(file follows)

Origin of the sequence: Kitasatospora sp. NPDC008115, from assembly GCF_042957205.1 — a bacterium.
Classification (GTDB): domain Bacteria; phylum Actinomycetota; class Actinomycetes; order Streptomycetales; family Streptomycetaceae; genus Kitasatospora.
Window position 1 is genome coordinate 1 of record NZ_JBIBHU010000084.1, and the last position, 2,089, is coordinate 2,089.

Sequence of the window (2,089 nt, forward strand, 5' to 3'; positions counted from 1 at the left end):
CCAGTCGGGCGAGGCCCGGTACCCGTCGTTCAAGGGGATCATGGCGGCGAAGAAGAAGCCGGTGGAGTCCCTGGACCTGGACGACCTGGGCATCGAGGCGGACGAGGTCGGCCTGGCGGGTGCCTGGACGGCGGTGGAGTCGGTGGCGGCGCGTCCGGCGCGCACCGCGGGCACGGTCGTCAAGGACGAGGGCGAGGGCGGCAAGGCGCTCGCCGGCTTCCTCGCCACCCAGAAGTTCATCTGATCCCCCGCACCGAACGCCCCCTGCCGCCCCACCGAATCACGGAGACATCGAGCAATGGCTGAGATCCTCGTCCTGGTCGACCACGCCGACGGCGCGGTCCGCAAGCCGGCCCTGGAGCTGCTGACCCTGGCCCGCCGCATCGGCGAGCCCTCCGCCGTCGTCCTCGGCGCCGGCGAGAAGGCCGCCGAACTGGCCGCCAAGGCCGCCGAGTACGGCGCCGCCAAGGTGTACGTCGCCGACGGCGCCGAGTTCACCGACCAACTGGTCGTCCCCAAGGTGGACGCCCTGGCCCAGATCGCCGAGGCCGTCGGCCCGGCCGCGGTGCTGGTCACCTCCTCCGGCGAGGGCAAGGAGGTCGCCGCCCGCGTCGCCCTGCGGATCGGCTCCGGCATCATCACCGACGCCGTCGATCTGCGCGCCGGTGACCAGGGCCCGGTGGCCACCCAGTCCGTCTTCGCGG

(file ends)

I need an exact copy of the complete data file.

Origin of the sequence: Kitasatospora sp. NPDC008115, from assembly GCF_042957205.1 — a bacterium.
Classification (GTDB): domain Bacteria; phylum Actinomycetota; class Actinomycetes; order Streptomycetales; family Streptomycetaceae; genus Kitasatospora.
Window position 1 is genome coordinate 1 of record NZ_JBIBHU010000084.1, and the last position, 2,089, is coordinate 2,089.

Sequence of the window (2,089 nt, forward strand, 5' to 3'; positions counted from 1 at the left end):
CCAGTCGGGCGAGGCCCGGTACCCGTCGTTCAAGGGGATCATGGCGGCGAAGAAGAAGCCGGTGGAGTCCCTGGACCTGGACGACCTGGGCATCGAGGCGGACGAGGTCGGCCTGGCGGGTGCCTGGACGGCGGTGGAGTCGGTGGCGGCGCGTCCGGCGCGCACCGCGGGCACGGTCGTCAAGGACGAGGGCGAGGGCGGCAAGGCGCTCGCCGGCTTCCTCGCCACCCAGAAGTTCATCTGATCCCCCGCACCGAACGCCCCCTGCCGCCCCACCGAATCACGGAGACATCGAGCAATGGCTGAGATCCTCGTCCTGGTCGACCACGCCGACGGCGCGGTCCGCAAGCCGGCCCTGGAGCTGCTGACCCTGGCCCGCCGCATCGGCGAGCCCTCCGCCGTCGTCCTCGGCGCCGGCGAGAAGGCCGCCGAACTGGCCGCCAAGGCCGCCGAGTACGGCGCCGCCAAGGTGTACGTCGCCGACGGCGCCGAGTTCACCGACCAACTGGTCGTCCCCAAGGTGGACGCCCTGGCCCAGATCGCCGAGGCCGTCGGCCCGGCCGCGGTGCTGGTCACCTCCTCCGGCGAGGGCAAGGAGGTCGCCGCCCGCGTCGCCCTGCGGATCGGCTCCGGCATCATCACCGACGCCGTCGATCTGCGCGCCGGTGACCAGGGCCCGGTGGCCACCCAGTCCGTCTTCGCGG